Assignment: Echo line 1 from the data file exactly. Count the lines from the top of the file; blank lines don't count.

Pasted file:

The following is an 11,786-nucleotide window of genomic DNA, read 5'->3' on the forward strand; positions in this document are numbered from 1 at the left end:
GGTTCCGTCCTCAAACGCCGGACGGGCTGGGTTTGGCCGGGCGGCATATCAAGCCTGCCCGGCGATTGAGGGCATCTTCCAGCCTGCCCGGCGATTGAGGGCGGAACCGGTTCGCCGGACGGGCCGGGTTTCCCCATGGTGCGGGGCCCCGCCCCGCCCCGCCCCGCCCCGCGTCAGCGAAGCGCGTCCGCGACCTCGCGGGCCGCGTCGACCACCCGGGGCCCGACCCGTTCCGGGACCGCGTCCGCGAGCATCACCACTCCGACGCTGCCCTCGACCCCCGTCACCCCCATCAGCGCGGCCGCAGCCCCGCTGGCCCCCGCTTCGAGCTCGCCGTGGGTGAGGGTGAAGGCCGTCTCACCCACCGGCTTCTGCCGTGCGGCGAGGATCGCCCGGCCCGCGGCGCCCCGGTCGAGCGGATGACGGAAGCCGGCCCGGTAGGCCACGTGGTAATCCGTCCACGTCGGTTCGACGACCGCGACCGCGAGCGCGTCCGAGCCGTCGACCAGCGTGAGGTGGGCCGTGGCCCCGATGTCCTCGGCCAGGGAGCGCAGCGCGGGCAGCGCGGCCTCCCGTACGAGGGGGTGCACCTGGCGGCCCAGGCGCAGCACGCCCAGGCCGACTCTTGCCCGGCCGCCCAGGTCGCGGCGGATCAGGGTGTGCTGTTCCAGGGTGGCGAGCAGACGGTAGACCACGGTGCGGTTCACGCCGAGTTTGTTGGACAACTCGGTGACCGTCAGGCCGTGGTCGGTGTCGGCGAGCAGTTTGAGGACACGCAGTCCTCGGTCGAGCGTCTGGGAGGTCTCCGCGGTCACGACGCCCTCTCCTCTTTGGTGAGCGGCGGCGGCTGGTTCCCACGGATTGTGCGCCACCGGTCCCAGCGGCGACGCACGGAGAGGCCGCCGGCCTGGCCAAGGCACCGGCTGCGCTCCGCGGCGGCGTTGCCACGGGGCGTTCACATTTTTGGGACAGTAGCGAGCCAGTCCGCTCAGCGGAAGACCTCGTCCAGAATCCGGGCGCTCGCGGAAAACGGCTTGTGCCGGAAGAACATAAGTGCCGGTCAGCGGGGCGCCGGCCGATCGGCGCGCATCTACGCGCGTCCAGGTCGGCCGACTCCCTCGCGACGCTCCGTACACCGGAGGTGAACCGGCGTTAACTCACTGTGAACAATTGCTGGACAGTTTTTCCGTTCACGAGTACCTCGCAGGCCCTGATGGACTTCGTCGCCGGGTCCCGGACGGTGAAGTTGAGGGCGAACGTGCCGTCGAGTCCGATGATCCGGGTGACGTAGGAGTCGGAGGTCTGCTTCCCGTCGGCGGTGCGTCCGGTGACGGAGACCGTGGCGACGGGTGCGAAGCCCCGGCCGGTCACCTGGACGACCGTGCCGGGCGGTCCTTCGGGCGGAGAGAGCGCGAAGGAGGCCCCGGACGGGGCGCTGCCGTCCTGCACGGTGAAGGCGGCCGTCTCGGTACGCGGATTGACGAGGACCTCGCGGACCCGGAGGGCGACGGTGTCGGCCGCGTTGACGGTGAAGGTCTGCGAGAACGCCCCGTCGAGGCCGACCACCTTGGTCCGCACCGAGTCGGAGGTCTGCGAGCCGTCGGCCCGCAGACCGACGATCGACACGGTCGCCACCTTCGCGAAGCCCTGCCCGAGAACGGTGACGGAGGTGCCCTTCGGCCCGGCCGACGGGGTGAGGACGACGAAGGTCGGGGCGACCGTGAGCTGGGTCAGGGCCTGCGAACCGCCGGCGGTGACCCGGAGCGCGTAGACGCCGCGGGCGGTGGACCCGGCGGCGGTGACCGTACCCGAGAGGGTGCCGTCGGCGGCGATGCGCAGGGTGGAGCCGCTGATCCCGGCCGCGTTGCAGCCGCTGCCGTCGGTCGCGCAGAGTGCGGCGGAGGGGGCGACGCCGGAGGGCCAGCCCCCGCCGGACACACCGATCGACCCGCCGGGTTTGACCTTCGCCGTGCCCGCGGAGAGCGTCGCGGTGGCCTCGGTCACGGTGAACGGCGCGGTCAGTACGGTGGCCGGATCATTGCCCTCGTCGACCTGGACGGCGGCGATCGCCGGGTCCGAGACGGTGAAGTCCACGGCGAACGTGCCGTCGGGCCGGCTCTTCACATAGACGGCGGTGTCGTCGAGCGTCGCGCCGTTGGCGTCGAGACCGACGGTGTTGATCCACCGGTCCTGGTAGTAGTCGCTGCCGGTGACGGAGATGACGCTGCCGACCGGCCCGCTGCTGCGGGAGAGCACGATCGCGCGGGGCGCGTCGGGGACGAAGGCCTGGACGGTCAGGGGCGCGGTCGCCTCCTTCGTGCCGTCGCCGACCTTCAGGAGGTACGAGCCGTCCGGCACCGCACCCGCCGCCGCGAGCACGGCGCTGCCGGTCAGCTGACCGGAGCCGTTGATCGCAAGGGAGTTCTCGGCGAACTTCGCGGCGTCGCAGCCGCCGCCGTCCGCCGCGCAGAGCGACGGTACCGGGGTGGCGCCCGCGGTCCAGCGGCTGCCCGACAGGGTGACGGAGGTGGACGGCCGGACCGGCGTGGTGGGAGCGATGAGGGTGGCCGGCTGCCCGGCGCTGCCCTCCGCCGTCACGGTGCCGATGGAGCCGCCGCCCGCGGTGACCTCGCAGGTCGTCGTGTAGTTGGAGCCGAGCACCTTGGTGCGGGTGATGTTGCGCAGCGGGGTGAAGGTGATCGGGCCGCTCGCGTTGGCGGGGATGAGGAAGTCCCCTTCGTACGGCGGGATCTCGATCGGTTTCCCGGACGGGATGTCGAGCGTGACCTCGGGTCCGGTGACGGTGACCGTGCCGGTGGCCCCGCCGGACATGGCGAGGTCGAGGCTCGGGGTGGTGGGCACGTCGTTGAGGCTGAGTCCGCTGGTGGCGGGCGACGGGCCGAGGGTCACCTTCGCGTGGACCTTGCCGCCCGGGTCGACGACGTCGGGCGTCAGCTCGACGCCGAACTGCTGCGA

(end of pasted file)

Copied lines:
The following is an 11,786-nucleotide window of genomic DNA, read 5'->3' on the forward strand; positions in this document are numbered from 1 at the left end: